There are few recent trends in urbanism that have received such widespread support as cycling: many consider cycling the best way for cities to reduce congestion and pollution, make cities more dense and vibrant, and increase the activity and therefore health of citizens. Thus, it's no surprise a number of schemes have been proposed worldwide to promote cycling as an attractive way to get around.
However, recently it seems that many cycling schemes are running into bumpy ground. Read on to find out more.
Perhaps the most high profile story of late has been the collaboration by Foster + Partners and Space Syntax to propose the Skycycle, a cycle superhighway in London above the city's existing railway infrastructure. As much as the proposal has been praised by many, it has also been rather popular to criticize it as outlandish fantasy. Julia Thayne has criticized it as an overly expensive project that will ultimately detract from the vibrancy of London life (see here), and, according to the Atlantic Cities, even one of the project's lead designers Tim Stonor has admitted that there are downsides to the design, saying that separating bike and car traffic could perpetuate an "us vs. them" mentality. He says that this kind of design would not be suited to most cities, and only makes sense in London "because the street network has a limited capacity."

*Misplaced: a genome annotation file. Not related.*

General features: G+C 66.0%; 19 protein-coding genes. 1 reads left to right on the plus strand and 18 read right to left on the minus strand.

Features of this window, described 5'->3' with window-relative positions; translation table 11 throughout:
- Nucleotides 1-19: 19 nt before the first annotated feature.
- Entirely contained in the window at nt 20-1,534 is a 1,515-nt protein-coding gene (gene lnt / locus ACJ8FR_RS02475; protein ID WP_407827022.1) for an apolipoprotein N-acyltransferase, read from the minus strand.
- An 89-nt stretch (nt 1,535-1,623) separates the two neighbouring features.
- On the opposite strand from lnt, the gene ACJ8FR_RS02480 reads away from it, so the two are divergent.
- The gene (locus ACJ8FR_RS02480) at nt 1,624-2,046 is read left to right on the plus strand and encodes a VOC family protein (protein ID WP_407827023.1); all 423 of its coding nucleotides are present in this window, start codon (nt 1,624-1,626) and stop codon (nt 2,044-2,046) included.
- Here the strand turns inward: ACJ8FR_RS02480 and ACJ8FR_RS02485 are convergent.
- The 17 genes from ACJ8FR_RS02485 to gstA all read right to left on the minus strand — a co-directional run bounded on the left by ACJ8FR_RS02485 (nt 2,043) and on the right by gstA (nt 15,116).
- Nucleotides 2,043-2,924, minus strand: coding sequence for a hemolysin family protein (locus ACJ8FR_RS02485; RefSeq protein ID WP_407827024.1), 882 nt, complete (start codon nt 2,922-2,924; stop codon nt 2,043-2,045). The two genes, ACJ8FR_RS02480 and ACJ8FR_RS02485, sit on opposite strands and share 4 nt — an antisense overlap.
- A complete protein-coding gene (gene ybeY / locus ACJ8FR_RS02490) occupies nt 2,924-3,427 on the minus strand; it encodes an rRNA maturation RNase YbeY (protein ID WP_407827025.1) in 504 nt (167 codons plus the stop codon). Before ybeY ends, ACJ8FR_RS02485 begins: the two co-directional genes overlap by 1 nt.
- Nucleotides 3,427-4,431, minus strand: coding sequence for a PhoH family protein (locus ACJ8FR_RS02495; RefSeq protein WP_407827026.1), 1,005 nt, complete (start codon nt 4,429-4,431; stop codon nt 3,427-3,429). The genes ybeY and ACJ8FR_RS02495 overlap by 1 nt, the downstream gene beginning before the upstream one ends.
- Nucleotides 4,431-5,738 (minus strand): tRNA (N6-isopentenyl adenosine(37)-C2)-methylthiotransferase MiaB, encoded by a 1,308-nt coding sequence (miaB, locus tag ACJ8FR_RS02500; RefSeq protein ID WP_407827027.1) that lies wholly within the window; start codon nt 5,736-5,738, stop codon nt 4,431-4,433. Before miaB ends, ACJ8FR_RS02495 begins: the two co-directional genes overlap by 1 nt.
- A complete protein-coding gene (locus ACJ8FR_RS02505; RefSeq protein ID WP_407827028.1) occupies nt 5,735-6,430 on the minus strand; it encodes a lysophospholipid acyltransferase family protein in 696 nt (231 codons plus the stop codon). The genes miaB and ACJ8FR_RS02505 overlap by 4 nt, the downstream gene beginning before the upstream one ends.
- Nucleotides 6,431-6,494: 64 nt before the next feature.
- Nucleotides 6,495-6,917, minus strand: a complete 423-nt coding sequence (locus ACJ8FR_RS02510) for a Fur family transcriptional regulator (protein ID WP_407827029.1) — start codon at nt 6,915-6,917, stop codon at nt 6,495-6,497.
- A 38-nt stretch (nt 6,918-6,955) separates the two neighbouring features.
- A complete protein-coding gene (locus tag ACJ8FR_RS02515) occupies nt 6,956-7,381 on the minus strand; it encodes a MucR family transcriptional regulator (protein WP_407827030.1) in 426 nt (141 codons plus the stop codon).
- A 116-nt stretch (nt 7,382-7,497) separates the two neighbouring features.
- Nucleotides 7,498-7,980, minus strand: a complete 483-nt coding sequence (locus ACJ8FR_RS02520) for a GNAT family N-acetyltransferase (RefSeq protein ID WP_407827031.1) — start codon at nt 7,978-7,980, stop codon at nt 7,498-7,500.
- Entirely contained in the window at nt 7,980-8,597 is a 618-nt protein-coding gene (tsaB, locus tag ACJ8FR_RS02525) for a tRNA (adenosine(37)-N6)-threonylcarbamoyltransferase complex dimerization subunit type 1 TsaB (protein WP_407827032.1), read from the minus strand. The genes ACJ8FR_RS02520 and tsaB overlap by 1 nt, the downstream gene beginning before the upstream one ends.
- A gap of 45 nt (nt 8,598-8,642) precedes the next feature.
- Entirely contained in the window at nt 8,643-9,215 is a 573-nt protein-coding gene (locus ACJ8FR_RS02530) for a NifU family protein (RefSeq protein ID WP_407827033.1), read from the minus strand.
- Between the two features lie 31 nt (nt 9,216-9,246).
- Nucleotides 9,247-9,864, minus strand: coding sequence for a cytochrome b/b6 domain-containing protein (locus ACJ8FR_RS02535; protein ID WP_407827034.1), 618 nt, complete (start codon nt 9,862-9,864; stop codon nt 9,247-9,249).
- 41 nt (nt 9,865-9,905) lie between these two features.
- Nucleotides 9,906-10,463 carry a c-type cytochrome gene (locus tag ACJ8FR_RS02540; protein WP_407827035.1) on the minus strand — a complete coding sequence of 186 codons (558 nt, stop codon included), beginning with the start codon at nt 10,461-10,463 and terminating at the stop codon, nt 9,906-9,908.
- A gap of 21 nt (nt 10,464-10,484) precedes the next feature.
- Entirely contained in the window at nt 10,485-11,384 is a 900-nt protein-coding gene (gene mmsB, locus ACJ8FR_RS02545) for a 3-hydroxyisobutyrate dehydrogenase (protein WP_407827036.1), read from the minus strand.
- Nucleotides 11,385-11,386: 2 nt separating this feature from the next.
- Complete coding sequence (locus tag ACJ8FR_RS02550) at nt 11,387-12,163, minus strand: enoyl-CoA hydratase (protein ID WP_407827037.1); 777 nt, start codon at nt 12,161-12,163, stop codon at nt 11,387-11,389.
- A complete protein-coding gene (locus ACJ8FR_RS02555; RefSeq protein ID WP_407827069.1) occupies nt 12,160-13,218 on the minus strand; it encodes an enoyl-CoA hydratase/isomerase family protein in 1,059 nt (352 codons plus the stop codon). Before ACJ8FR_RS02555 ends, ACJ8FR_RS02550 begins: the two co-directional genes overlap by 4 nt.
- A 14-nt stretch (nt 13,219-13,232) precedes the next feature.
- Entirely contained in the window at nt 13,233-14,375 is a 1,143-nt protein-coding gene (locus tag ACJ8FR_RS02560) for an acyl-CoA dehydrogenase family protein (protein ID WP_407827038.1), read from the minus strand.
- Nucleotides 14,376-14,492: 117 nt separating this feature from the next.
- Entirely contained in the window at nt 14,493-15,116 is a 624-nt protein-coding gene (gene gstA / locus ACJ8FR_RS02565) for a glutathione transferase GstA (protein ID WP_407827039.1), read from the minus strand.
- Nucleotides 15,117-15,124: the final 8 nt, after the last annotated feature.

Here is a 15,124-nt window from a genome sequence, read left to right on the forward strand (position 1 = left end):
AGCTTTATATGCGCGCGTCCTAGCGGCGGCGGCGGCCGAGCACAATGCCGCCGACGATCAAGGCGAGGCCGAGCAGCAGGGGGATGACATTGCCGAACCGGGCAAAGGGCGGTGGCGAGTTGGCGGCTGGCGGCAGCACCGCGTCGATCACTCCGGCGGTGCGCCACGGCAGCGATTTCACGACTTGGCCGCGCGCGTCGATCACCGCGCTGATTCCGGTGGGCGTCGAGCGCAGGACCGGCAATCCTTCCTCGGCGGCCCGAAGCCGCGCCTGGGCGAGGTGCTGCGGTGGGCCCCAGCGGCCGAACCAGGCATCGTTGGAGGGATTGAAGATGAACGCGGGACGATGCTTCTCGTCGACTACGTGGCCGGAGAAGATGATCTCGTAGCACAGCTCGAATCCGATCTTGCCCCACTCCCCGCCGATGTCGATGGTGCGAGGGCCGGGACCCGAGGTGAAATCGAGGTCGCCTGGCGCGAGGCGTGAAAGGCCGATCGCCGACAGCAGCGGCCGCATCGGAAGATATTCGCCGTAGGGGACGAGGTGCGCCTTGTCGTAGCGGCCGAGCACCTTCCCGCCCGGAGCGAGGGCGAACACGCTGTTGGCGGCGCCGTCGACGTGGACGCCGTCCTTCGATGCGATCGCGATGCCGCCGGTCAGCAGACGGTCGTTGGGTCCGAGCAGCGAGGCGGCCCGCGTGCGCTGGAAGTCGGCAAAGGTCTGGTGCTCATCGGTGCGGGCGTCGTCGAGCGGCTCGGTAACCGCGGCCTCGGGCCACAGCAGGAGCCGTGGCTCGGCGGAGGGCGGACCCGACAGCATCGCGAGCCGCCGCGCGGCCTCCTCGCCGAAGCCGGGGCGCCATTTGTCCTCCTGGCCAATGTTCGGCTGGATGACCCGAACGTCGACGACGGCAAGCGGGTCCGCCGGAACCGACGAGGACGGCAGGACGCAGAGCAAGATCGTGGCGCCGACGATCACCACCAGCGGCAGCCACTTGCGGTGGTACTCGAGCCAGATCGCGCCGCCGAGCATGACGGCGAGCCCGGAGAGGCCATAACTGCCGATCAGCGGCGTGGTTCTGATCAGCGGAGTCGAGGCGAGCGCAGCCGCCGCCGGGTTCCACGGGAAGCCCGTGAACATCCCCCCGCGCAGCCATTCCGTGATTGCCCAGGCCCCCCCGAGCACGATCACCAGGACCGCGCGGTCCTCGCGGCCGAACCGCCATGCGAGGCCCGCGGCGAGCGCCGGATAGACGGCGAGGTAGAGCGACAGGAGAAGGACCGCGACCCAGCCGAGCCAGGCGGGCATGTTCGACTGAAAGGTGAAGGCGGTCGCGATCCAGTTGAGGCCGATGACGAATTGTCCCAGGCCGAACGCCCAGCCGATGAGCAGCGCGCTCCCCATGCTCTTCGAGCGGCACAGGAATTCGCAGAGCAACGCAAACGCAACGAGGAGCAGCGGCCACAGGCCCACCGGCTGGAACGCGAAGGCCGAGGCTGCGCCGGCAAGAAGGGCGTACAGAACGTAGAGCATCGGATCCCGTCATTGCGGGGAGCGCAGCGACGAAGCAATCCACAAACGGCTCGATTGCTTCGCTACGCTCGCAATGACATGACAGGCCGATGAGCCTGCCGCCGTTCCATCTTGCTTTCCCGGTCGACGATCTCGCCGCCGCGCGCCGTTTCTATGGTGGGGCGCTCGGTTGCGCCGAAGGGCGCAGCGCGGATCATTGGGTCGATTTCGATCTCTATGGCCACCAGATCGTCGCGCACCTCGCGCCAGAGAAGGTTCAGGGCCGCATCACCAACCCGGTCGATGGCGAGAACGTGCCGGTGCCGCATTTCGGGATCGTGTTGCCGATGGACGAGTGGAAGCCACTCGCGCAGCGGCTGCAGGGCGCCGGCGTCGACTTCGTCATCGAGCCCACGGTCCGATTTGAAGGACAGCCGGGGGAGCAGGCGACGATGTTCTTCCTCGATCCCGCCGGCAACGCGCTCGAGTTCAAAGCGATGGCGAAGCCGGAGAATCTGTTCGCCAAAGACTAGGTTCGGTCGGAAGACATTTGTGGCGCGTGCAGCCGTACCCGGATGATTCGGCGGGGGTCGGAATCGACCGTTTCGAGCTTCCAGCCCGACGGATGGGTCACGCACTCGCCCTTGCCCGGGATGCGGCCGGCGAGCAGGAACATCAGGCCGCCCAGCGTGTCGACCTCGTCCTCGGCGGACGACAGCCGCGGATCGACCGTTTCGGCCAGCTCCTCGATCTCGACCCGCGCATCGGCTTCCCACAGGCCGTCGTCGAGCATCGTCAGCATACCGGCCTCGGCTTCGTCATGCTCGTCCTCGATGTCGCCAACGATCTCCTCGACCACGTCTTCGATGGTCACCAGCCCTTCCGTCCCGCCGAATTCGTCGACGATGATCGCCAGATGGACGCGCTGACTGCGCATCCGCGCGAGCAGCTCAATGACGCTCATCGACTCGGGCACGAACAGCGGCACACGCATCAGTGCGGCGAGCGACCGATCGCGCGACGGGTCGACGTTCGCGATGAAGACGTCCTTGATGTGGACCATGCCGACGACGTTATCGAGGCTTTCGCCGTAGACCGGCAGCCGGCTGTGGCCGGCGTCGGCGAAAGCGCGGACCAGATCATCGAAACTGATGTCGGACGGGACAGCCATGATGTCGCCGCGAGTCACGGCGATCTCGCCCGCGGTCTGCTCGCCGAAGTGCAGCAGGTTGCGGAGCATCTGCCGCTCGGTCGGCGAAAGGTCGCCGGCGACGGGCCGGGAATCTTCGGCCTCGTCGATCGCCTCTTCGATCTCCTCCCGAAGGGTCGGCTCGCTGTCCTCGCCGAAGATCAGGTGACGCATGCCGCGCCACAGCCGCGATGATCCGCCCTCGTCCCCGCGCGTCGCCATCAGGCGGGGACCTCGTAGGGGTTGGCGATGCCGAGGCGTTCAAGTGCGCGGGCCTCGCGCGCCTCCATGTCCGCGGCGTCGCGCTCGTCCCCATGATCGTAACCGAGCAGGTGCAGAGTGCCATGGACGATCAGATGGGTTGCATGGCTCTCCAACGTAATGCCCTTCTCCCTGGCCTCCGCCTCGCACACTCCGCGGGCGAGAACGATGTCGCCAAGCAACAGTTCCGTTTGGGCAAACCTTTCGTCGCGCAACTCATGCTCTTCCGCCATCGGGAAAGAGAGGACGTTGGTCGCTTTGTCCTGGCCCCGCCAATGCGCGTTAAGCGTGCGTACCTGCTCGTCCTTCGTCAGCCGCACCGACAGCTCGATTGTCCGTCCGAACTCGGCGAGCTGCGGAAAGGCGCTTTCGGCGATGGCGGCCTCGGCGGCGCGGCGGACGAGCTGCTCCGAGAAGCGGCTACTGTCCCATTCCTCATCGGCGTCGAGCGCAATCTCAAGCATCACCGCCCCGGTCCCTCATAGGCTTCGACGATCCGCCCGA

Elsewhere, Spain has seen rioting and protests around a plan to introduce a bike-friendly boulevard in Burgos, according to the Atlantic Cities. The problem here is not so much with cycling itself but with severe budget cuts that have affected the city's public services. Those involved in protests feel like the city is mis-managing its money and "local residents feel like they are being given cake, when what they really need is bread." Effectively, citizens feel insulted by the notion that cycling is a cure-all for their current urban blight.
However, it's not all bad news for cycling: in Portland, Oregon, a new development is being built which features cycle parking spaces for over 1,200 bikes (almost 2 per apartment), and according to Bike Portland, even this might not be enough. It will be one of the largest bicycle storage facilities in North America, and will help to make Portland one of the USA's most cycle-friendly cities.
So what does all this mean for cycling advocacy? It may simply mean that cycling, as an urban planning strategy, has now grown up. People are no longer seeing it as an optimistic solution to every problem. For some cities, cycling works, whereas in other cities there is a growing realization that other solutions are required. But it also means cycling has a permanent spot in the urban designer's selection of tools - and that can only be a good thing.